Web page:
Photo: Amanda Rohde/iStockphoto
She must be dead, Sharon Lund. I interviewed her—when, 1992? She’d already been HIV positive for nine years. Last time we talked, that virus was diabolically bungee jumping her in and out of her grave. The woman had three T cells, for God’s sake.
So when the phone rings and a woman says, “Hi, it’s Sharon Lund,” my thoughts start splashing around in a mad, frantic backstroke until I finally manage: “Where are you?”
“I’m living in San Diego...it’s beautiful.” She practically sings it in that upbeat, holistic-healer voice of hers, as I try to wrap my mind around the living part.
“And your health?”
“Never been better,” she tra-la-las.
“Are you living alone?” (Again, the living.)
Yes, but actually, there’s someone in her life, a younger man. ... And she’s written a book, her daughter’s great, the two of them are coming to New York...
At the time I wrote about Sharon in 1992, women made up 14 percent of Americans with AIDS, most casualties of IV drug use. Today, according to the latest statistics, women account for more than a quarter of all new HIV/AIDS cases; four out of five of them from plain old sex.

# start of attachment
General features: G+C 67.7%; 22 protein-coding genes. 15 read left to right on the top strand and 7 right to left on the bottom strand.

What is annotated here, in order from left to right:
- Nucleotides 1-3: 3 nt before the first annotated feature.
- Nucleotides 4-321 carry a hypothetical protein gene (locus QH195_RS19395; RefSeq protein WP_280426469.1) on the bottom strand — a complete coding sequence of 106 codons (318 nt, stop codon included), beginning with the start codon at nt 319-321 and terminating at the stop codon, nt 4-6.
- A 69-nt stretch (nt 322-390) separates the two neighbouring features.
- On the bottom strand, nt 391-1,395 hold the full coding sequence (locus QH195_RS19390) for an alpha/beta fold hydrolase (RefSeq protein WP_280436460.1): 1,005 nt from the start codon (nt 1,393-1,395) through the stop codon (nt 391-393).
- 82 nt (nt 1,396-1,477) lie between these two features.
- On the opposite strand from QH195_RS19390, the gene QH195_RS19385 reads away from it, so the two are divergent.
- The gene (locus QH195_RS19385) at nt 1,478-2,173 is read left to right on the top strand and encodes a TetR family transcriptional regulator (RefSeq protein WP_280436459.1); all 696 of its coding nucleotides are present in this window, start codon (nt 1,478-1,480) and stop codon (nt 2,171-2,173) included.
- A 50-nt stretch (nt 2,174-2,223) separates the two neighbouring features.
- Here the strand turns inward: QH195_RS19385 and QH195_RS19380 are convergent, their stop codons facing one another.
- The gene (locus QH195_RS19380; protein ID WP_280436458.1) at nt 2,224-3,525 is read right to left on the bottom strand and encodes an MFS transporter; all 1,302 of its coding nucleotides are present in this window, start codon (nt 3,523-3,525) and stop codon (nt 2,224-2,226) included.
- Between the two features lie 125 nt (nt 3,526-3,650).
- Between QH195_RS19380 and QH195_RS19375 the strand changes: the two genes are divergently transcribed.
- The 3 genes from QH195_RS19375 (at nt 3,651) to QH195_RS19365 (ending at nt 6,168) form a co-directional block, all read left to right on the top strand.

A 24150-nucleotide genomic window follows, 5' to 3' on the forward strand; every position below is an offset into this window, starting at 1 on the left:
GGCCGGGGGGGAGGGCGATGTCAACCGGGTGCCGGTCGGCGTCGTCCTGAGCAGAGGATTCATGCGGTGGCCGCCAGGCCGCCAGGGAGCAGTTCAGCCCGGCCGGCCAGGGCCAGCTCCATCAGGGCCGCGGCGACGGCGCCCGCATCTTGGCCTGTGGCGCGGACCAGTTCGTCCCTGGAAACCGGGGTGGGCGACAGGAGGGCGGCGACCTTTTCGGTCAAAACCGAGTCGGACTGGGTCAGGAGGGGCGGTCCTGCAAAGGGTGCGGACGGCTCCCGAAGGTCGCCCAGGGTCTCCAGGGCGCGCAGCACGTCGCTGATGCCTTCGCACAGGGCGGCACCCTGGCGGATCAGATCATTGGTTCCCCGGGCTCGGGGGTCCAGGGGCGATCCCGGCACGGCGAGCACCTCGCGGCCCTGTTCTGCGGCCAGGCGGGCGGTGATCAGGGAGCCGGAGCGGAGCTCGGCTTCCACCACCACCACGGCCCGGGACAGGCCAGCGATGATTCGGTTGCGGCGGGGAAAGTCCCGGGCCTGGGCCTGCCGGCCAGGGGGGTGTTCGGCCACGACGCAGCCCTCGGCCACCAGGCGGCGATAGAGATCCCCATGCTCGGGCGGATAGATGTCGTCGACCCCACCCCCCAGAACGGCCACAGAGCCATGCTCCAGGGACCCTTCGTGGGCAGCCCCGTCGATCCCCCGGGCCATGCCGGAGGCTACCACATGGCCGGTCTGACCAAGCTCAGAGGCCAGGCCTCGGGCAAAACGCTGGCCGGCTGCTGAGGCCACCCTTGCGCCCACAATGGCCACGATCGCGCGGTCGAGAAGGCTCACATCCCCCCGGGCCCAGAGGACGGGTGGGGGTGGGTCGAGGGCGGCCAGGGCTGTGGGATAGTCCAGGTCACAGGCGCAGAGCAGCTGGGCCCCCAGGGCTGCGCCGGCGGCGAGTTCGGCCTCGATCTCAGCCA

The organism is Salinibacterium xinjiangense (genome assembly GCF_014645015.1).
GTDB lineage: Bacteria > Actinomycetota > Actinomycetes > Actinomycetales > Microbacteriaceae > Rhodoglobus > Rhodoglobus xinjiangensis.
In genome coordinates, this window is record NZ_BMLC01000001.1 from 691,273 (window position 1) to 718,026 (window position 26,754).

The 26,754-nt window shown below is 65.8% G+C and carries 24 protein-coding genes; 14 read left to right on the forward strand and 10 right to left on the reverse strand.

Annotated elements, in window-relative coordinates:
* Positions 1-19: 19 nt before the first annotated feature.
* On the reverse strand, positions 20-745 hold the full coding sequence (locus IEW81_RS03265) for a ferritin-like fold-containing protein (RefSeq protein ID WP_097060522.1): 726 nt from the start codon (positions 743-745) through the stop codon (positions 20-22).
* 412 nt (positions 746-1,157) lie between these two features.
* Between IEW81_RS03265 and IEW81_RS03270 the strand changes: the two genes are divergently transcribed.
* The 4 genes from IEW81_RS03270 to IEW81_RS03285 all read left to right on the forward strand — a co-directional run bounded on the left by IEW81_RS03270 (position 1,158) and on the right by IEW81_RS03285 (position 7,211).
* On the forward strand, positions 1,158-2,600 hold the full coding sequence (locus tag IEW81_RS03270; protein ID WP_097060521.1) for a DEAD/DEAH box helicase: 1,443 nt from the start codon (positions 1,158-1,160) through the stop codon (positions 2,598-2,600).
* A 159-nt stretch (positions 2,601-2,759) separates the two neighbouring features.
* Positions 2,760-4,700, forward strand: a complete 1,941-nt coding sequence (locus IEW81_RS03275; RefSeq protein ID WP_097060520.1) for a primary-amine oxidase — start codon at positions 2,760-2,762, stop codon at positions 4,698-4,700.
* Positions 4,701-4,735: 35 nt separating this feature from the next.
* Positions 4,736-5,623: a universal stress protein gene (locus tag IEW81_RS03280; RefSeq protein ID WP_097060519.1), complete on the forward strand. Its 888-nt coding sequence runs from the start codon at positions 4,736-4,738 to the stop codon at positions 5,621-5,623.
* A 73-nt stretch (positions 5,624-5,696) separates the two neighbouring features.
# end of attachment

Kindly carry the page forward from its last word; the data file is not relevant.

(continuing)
Very few female patients have been at it as long as Sharon, who was infected at the beginning of the epidemic, when there wasn’t a single drug available and AIDS meant dying awfully and soon. As in: You could probably count the years on one hand. After hearing from Sharon, however, I met another long-term survivor, Rae Lewis-Thornton, who figured out she’s been HIV positive since 1983. Both women—one white, one black—were blessed with the kind of looks that can make a man forget how to tie his oxfords and an unrelenting strength drawn, perhaps, from the fact that when they learned they had the disease, they’d already made it through worse. That grit has enabled them to hold themselves up through the worst of pain and social stigma, even to stare death in the face and say, “Not now, sorry: I’ve got other plans.”
AIDS experts will tell you that women like Sharon and Rae, by participating in studies and speaking out publicly, have brightened the prognosis for the newly infected. But most of all, these two are heroes for fighting what was thought to be unfightable: They’re models of resilience, whatever the difficulty might be.
Six weeks later she was dead, Dan Rather’s voice trundled in on his 1986 CBS News special AIDS Hits Home.